Cochlear Implantation in Difficult Cases

By Maurizio Falcioni, ENT, and Otoneurosurgical Department, Parma University Hospital, Italy, and Sara Bayounos, ORL- Head and Neck Surgery resident, King Abdullah Medical City, Makkah, Saudi Arabia

Cochlear implantation is a relatively new procedure, which has already had significant impact on the lives of many profoundly deaf children and adults, in providing useful hearing to those unable to benefit significantly from hearing aids. After years of cochlear implantation, there is now a body of evidence covering a range of outcomes, much of which covers perceptual and linguistic outcomes.

In the past few years, due to the success of cochlear implant, the inclusion criteria has expanded to cover cases who deemed unfit few years back. Such cases include ossification (post meningitis or otosclerosis and so), anatomical difficulties (like high jugular bulb covering the round window or anteriorly positioned sigmoid sinus), inner ear malformations where you can expect cerebrospinal fluid leak (like in incomplete partition type 2), cases of chronic otitis and cholestatoma or previous cavity, revision cases and other less common situations.

Many surgical techniques were described in literature trying to overcome these obstacles. In our hands the subtotal petrosectomy perfectly fulfils the requirements, even if among the international community there is a full agreement on its application only in presence of a previous canal wall down/radical cavity. The technique was described by Rambo in 1957 and described its “a technique to eliminate postoperative care of the cavity”. Later on, it was standardised by Fisch in 1988. It involves closure of the external auditory canal as a blind sac; removal of the remaining skin of the external auditory canal, as well tympanic membrane, malleus and incus; complete exenteration of all air cells and mucosa of the middle ear and mastoid; closure of the Eustachian tube and complete obliteration of the final cavity with abdominal fat.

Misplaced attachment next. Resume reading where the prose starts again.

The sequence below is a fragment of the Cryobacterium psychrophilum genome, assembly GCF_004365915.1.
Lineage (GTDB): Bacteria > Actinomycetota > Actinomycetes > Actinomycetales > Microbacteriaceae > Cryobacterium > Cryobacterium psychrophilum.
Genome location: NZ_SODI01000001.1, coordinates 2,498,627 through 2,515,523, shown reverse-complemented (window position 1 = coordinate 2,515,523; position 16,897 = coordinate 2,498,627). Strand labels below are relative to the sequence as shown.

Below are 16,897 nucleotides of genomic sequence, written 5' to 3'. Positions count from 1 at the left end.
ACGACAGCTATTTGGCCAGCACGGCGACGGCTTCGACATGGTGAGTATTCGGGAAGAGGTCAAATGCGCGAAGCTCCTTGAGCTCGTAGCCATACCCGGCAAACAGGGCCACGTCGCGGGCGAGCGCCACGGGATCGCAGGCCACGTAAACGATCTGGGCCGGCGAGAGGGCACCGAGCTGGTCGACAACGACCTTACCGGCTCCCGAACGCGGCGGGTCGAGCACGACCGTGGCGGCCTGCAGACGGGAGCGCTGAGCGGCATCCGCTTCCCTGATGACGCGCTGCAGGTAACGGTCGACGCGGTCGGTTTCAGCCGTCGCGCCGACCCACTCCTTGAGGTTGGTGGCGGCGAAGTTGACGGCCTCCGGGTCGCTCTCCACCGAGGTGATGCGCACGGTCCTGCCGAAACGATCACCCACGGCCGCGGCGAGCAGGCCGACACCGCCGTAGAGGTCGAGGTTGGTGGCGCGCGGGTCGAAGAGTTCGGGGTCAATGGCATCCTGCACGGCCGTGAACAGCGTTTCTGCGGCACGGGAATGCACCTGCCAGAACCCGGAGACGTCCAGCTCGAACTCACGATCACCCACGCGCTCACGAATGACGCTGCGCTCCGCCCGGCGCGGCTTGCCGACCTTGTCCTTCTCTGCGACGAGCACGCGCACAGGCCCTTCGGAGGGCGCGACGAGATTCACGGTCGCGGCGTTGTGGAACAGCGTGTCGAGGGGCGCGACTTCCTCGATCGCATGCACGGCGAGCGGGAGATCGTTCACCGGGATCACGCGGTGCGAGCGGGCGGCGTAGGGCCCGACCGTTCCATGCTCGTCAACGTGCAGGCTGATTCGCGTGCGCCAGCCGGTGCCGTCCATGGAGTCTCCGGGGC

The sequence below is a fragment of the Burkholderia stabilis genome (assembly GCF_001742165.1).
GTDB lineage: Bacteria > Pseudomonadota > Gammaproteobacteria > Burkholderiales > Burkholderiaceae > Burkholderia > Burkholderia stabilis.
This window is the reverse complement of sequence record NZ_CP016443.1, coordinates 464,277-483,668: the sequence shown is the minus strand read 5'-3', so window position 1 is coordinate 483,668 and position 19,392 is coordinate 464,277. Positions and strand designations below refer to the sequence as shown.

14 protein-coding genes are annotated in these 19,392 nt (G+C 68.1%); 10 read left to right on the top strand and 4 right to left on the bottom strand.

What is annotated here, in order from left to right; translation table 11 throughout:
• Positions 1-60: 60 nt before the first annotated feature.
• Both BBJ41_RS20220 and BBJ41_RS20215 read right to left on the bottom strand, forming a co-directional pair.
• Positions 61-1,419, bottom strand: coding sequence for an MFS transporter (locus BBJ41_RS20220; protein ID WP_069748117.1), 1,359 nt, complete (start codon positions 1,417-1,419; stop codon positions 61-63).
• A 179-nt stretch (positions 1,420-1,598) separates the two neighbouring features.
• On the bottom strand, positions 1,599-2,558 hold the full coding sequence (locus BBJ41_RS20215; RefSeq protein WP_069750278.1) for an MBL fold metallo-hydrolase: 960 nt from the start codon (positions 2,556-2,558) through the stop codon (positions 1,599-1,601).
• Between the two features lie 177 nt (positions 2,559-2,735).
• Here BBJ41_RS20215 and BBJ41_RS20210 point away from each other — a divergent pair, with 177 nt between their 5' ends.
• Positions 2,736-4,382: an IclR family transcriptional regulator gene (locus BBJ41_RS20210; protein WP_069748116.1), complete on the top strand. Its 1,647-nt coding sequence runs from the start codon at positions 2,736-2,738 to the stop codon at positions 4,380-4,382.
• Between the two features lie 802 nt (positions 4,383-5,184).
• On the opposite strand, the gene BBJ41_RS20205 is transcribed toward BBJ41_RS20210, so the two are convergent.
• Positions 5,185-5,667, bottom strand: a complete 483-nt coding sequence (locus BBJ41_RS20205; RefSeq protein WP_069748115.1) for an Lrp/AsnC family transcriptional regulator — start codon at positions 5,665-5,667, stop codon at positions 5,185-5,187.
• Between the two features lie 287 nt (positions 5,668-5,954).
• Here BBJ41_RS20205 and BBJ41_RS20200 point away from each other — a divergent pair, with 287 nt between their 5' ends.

It can be adopted in a different variety of otologic disease, as discharging cavities, meningoenchephalic herniation, recurrent or giant middle ear cholesteatoma, large type B paragangliomas. Due to the resulting conductive hearing loss of around 60 dB, the technique is mainly adopted in cases of pre-existing profound hearing loss. It also represents a fundamental step of many skull base approaches as the infratemporal A, B and C, the transotic and the transchoclear. The first applications for cochlear implantation were reported independently by Issing and Bendet in 1998; since then we assisted to a slow but progressive increase of the series published in English literature.

General advantages of the subtotal petrosectomy when applied to the cochlear implant surgery are the following: complete anatomical control of the middle ear and mastoid, increased light in the operative field, easier access to the round window area, simpler insertion of the array due to the wider and more favourable angle of approach, and positioning of the cochlear implant in an area completely sealed from the external environment, with no further risks of infection.